The most dramatic moment of the Protestant Reformation occurred in April of 1521. Three and a half years earlier, Martin Luther had posted his 95 Theses attacking the abusive sale of indulgences—which promised the pardon of sin through payment—and other evidence of corruption in the Western Church of the time. When printed, Luther’s theses became a runaway bestseller, igniting enormous opposition to the indulgence market, to the Pope, and to the hierarchy of the Church.
Given the chance to recant his views in 1521, Luther refused and was excommunicated. This only drove Luther to further develop his theology, which was based on the idea of justification by faith alone, and to call more loudly for the nobles and people of Germany to oppose corruption in the Church.
Charles V, the newly elected Holy Roman Emperor and a devout though reform-minded Catholic, thus faced a religious crisis. He did not believe that a kingdom divided by religion could survive. Also, he faced increasing pressure from the papacy to deal with Luther. So, he summoned Luther to appear before the imperial parliament in the city of Worms granting him a promise of safe conduct.
Luther knew that ignoring an imperial summons was not an option, but he also knew what happened to the Bohemian reformer Jan Hus when he had been granted safe conduct by the emperor to a church council in Constance: The council ignored the safe conduct, claiming that they were not obligated to keep their word to a heretic, and then burned Hus alive. Luther shared many of Hus’s ideas.
Still, Luther went to Worms expecting a chance to present and defend his views. However, when he arrived, he was told there would be no discussion nor debate, only the opportunity to recant.
Luther asked for time to consider and was given one day. After a night wrestling with his conscience and fears, he returned to the Diet the following day, April 18, 1521. When asked to recant, he attempted a nuanced reply. He was quickly cut off with a demand that he answer only yes or no. Luther replied,
Since then your serene Majesty and your lordships seek a simple answer, I will give it in this manner, neither horned nor toothed. Unless I am convinced by the testimony of the Scriptures or by clear reason (for I do not trust either in the Pope or in councils alone, since it is well known that they have often erred and contradicted themselves), I am bound by the Scriptures I have quoted and my conscience is captive to the Word of God. I cannot and will not retract anything, since it is neither safe nor right to go against conscience. Here I stand, I can do no other. May God help me. Amen.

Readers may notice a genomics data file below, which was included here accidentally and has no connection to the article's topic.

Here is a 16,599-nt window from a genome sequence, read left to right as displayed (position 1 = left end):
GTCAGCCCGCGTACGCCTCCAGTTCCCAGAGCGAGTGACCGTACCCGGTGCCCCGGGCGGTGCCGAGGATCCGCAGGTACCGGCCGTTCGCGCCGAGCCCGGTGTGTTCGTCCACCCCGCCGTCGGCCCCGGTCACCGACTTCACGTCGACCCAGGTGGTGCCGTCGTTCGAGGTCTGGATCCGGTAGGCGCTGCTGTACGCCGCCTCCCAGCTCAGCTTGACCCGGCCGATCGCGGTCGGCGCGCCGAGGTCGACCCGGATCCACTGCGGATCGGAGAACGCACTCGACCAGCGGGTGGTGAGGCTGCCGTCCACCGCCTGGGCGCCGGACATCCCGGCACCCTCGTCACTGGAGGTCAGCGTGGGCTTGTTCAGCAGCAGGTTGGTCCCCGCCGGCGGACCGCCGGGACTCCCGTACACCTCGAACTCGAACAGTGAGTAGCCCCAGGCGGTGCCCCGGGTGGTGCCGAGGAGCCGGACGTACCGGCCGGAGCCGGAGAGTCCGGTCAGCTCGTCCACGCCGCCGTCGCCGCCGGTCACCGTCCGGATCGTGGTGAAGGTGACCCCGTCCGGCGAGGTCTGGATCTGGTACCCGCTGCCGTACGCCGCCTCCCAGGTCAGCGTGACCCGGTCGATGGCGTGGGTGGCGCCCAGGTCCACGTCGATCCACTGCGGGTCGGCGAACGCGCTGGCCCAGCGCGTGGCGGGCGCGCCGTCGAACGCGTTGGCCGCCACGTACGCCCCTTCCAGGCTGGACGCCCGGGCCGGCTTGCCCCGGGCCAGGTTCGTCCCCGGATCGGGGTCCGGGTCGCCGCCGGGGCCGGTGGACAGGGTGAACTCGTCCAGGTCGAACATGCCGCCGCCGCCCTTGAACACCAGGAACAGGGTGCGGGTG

True to his word, Charles V allowed Luther to leave Worms, although he put a price on his head later.
Christians today can learn from Luther about taking a stand. First, like Luther, our convictions need to be grounded in Holy Scripture. This applies both ways. On one hand, we cannot simply ignore the clear teaching of Scripture, even if it is particularly controversial. On the other hand, we must not elevate convictions that Scripture does not.
Second, Luther refused to allow others to dictate to his conscience. Neither Church nor state has authority over conscience; that authority rests in the hands of God alone.
Third, even in danger of death, Luther was true to the teaching of Scripture. The defining trait of taking a stand is that it will be costly and risky. Going along with the crowd is far easier and costs nothing. It will take real courage to oppose the dominant narratives of culture, to stand for God’s truth against the lies of the age and the power of the cultural elites. To do so will make enemies, lose friends, and destroy a reputation. Yet that may be what God calls us to do.
On July 27, I will be hosting a conversation about taking a stand in this cultural moment at the 2023 Great Lakes Symposium on Christian Worldview in Bay Harbor, Michigan. I’ll be joined by Jim Daly, CEO and President of Focus on the Family and Kristen Waggoner, CEO, President, and General Counsel of the Alliance Defending Freedom. Please mark the date, July 27, to either join us live or by livestream.
This Breakpoint was co-authored by Dr. Glenn Sunshine. For more resources to live like a Christian in this cultural moment, go to colsoncenter.org.
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The views expressed in this commentary do not necessarily reflect those of Christian Headlines.
BreakPoint is a program of the Colson Center for Christian Worldview. BreakPoint commentaries offer incisive content people can't find anywhere else; content that cuts through the fog of relativism and the news cycle with truth and compassion. Founded by Chuck Colson (1931 – 2012) in 1991 as a daily radio broadcast, BreakPoint provides a Christian perspective on today's news and trends. Today, you can get it in written and a variety of audio formats: on the web, the radio, or your favorite podcast app on the go.
John Stonestreet is President of the Colson Center for Christian Worldview, and radio host of BreakPoint, a daily national radio program providing thought-provoking commentaries on current events and life issues from a biblical worldview. John holds degrees from Trinity Evangelical Divinity School (IL) and Bryan College (TN), and is the co-author of Making Sense of Your World: A Biblical Worldview.